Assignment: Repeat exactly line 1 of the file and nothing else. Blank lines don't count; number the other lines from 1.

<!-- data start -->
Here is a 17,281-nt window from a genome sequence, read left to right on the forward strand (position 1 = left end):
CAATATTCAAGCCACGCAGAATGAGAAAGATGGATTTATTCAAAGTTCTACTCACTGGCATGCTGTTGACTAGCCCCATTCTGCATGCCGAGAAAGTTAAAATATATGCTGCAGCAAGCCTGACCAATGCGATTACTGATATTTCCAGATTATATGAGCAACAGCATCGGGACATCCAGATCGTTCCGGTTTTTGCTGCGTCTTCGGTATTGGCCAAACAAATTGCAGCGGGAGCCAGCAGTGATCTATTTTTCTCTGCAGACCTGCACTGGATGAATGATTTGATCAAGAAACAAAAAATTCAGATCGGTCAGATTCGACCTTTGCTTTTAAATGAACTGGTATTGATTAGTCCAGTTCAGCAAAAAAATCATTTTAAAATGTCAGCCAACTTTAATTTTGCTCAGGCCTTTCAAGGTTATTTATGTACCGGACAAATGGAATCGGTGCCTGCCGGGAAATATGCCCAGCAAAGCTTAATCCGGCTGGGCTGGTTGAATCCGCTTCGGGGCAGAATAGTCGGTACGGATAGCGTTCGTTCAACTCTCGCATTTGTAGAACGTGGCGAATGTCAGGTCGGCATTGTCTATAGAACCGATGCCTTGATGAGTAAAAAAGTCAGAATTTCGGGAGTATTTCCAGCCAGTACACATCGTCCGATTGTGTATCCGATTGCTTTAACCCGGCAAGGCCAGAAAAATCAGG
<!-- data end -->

Here is a 17,281-nt window from a genome sequence, read left to right on the forward strand (position 1 = left end):